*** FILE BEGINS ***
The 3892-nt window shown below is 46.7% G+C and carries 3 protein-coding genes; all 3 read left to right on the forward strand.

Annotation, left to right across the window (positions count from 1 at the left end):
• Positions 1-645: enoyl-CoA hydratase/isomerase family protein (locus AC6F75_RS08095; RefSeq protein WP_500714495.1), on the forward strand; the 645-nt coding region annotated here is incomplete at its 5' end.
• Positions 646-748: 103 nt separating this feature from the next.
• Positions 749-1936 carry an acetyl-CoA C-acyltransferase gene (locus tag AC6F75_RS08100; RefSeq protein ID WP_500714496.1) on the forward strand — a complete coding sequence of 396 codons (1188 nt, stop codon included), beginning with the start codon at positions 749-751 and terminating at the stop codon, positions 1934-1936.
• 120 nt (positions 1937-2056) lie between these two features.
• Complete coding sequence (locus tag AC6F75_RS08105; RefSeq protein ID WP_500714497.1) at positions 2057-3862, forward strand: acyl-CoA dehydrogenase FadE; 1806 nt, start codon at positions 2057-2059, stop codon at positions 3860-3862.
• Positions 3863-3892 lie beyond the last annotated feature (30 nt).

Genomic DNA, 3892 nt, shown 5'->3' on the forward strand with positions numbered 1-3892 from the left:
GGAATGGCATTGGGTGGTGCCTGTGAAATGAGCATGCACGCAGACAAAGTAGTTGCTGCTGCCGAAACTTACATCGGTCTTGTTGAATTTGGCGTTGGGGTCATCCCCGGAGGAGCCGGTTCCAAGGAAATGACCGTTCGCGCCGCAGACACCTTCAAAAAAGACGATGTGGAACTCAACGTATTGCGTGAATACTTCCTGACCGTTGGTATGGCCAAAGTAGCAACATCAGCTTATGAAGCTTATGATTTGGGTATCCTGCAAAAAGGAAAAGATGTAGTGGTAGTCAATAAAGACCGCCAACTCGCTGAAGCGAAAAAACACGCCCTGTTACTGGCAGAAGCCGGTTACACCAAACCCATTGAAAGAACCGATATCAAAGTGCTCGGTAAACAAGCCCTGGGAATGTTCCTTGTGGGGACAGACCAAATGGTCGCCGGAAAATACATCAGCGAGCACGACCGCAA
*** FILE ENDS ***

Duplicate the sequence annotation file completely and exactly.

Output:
The 3892-nt window shown below is 46.7% G+C and carries 3 protein-coding genes; all 3 read left to right on the forward strand.

Annotation, left to right across the window (positions count from 1 at the left end):
• Positions 1-645: enoyl-CoA hydratase/isomerase family protein (locus AC6F75_RS08095; RefSeq protein WP_500714495.1), on the forward strand; the 645-nt coding region annotated here is incomplete at its 5' end.
• Positions 646-748: 103 nt separating this feature from the next.
• Positions 749-1936 carry an acetyl-CoA C-acyltransferase gene (locus tag AC6F75_RS08100; RefSeq protein ID WP_500714496.1) on the forward strand — a complete coding sequence of 396 codons (1188 nt, stop codon included), beginning with the start codon at positions 749-751 and terminating at the stop codon, positions 1934-1936.
• 120 nt (positions 1937-2056) lie between these two features.
• Complete coding sequence (locus tag AC6F75_RS08105; RefSeq protein ID WP_500714497.1) at positions 2057-3862, forward strand: acyl-CoA dehydrogenase FadE; 1806 nt, start codon at positions 2057-2059, stop codon at positions 3860-3862.
• Positions 3863-3892 lie beyond the last annotated feature (30 nt).

Genomic DNA, 3892 nt, shown 5'->3' on the forward strand with positions numbered 1-3892 from the left:
GGAATGGCATTGGGTGGTGCCTGTGAAATGAGCATGCACGCAGACAAAGTAGTTGCTGCTGCCGAAACTTACATCGGTCTTGTTGAATTTGGCGTTGGGGTCATCCCCGGAGGAGCCGGTTCCAAGGAAATGACCGTTCGCGCCGCAGACACCTTCAAAAAAGACGATGTGGAACTCAACGTATTGCGTGAATACTTCCTGACCGTTGGTATGGCCAAAGTAGCAACATCAGCTTATGAAGCTTATGATTTGGGTATCCTGCAAAAAGGAAAAGATGTAGTGGTAGTCAATAAAGACCGCCAACTCGCTGAAGCGAAAAAACACGCCCTGTTACTGGCAGAAGCCGGTTACACCAAACCCATTGAAAGAACCGATATCAAAGTGCTCGGTAAACAAGCCCTGGGAATGTTCCTTGTGGGGACAGACCAAATGGTCGCCGGAAAATACATCAGCGAGCACGACCGCAA